Biology of bat wings may hold lessons for cold-weather work, exercise
A new study finds that the muscles in bats' wings operate at a significantly lower temperature than their bodies, especially during flight.
Past research suggests that in most other creatures, including humans, muscles involved in exercise become warmer in response to movement. But the small muscles of a bat's wing are uniquely vulnerable to heat loss during flight, as they're covered by only a thin layer of skin—and warming them up would be inefficient from the standpoint of energy use.
"We tend to assume that warm-blooded animals are warm all the time," said Brown University Ph.D. student Andrea Rummel, who authored the study alongside Brown biologists Sharon Swartz and Richard Marsh. "But this research shows that warm-blooded animals have a lot more variation in body temperature than we expected. That has implications for how animals are moving around, including humans."
The findings, published in Biology Letters on Wednesday, Sept. 11, offer context on a previous study by the team, which found that bat wing muscles are much less sensitive to cold temperatures compared to the muscles of a typical mammal. When muscles cool down, they contract and relax more slowly, so they don't work as well. That's true for bats too, but to a much lesser extent. Even as their wing muscles cool during flight, they successfully maintain the rapid wingbeats and the fast, coordinated muscular contractions they require in order to remain airborne.
"We know that bats are able to support super high-performance locomotion with muscles that are really cold," Rummel said. "The fact that their muscles are cold indicates that there are probably other small mammals and small birds that are also moving around really well with cold muscles—and presumably they all have some muscular adaptation, behavioral adaptation or other physiological adaptation that helps them do that."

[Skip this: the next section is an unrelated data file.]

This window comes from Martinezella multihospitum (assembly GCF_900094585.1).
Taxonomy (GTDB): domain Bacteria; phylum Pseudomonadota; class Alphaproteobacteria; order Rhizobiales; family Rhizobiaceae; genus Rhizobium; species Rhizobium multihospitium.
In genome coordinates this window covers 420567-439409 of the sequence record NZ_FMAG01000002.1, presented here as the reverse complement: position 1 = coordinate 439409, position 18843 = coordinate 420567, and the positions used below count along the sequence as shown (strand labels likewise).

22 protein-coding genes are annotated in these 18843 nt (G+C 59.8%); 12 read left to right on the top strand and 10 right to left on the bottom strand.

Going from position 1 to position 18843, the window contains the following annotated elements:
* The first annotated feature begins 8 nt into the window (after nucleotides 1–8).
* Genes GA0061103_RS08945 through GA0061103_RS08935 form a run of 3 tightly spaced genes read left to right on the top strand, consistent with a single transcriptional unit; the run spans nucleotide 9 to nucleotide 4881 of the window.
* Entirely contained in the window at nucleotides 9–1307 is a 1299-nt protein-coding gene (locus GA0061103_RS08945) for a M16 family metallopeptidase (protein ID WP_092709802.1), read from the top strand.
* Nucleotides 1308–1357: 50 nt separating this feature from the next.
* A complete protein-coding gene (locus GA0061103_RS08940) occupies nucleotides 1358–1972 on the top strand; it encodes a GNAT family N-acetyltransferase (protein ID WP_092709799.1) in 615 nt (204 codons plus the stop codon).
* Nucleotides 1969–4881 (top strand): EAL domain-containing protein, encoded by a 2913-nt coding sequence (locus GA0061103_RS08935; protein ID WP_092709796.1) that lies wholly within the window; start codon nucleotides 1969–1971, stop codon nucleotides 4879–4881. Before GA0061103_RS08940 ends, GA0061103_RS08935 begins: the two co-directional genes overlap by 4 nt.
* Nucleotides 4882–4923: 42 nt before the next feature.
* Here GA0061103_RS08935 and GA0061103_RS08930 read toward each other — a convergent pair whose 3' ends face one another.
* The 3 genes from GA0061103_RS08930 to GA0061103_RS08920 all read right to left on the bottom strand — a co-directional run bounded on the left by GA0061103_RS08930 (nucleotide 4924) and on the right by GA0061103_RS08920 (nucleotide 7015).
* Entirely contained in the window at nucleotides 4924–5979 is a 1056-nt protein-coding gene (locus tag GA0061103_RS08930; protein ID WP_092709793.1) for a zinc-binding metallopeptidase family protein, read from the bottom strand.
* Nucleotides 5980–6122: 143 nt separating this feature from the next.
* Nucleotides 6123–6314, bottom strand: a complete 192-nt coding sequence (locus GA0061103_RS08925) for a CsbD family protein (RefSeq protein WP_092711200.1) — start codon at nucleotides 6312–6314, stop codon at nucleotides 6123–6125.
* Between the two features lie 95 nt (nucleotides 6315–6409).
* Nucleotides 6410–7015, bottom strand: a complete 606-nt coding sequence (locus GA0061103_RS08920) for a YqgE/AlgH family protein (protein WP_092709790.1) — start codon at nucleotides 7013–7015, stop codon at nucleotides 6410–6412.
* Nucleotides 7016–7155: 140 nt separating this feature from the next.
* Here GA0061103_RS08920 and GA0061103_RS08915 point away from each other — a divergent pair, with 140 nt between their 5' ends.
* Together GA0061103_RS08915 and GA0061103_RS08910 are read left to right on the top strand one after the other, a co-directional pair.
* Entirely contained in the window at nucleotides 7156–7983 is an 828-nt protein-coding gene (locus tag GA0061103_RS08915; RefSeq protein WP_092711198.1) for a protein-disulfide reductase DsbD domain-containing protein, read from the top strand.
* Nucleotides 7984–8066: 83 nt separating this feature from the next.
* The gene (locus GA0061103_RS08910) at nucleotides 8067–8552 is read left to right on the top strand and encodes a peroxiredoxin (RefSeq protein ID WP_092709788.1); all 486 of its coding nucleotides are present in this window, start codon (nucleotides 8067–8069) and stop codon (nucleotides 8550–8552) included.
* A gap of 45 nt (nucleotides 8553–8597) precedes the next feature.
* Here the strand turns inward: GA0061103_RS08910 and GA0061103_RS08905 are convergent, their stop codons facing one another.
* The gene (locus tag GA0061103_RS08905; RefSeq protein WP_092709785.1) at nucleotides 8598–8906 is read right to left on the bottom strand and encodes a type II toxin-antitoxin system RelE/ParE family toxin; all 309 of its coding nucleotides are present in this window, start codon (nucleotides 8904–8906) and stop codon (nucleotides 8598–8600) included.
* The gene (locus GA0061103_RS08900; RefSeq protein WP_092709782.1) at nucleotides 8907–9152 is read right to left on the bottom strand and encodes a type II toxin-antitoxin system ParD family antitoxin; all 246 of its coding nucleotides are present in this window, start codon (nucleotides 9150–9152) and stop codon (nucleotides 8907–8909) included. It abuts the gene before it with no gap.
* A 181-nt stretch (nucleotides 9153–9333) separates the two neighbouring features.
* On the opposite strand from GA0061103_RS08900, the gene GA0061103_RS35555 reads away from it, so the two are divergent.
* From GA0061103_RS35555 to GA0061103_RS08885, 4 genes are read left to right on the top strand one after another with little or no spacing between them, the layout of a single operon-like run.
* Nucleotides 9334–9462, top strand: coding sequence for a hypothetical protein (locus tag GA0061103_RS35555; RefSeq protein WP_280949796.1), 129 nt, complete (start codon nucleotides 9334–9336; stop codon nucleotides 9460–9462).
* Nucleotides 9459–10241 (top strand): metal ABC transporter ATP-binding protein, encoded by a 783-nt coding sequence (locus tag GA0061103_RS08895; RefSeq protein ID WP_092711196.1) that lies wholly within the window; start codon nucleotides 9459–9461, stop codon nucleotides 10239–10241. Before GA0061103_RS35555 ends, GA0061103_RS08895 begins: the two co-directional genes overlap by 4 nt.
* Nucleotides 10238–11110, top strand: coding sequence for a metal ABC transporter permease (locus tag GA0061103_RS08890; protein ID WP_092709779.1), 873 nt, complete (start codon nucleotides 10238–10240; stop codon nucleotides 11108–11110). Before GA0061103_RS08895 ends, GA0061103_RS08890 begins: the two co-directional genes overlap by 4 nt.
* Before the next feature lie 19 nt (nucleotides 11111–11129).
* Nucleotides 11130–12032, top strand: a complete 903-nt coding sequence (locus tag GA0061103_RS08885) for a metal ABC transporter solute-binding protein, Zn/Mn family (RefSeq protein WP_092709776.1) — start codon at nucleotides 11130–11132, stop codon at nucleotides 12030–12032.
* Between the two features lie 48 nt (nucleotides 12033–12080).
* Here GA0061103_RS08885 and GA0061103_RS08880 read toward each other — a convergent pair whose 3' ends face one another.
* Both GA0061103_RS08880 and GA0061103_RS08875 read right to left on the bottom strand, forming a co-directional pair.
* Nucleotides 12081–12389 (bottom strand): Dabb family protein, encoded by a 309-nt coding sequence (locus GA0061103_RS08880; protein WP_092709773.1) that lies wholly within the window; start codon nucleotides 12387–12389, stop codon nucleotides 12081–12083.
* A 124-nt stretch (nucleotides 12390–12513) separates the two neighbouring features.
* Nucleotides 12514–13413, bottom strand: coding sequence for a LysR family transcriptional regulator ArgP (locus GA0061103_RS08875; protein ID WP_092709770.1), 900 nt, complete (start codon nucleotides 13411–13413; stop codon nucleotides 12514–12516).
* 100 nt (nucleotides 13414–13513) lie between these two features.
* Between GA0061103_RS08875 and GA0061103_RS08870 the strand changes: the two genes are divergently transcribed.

Understanding any of these mechanisms could help scientists to improve the regulation of human exercise in the cold, or even in heat, she added. "There's a lot we don't know about how to maximize exercise performance and how to keep people safe during strenuous exercise and in extreme conditions," Rummel said.
Marsh said that the group's work could enhance understanding of muscle performance for people in specific professions as well.
"Particularly for workers like fishermen, who operate in cold water, and for other people who have to do outdoor jobs, there are issues with the small muscles in the hand and forearm," he said. "So there's an interest in quantifying those aspects and figuring out the effects of cold on muscle."
To conduct their research, the team used temperature sensors inserted into the wings of bats. Ultimately, they found that the biceps and forearm muscles were significantly cooler than the core body muscles, and this temperature difference became even more pronounced immediately after the bats began flying—especially in the forearm muscles, which were about 12 degrees Celsius cooler than the core during flight.
Now that they've confirmed that bat wing muscles operate at uniquely low temperatures and appear to be less susceptible to cold-related performance deficits, the researchers will work to explore the muscles' intrinsic properties. Specifically, they will look more closely at a protein called myosin, a key building block of muscle. Myosin is present in both bat and human muscle, but genetic or environmental factors may have influenced the myosin in bat wings to develop reduced sensitivity to cold.
The researchers also plan to use electromyography in order to evaluate the wing muscles' activation patterns while the bats are flying.
"One of the possible mechanisms to cope with cold," said Marsh, "is to simply activate more muscle. So if your muscles tend to get slow, you can compensate to a certain extent by activating more of the volume of the muscle. That's one possible mechanism that we hope to look at in bats."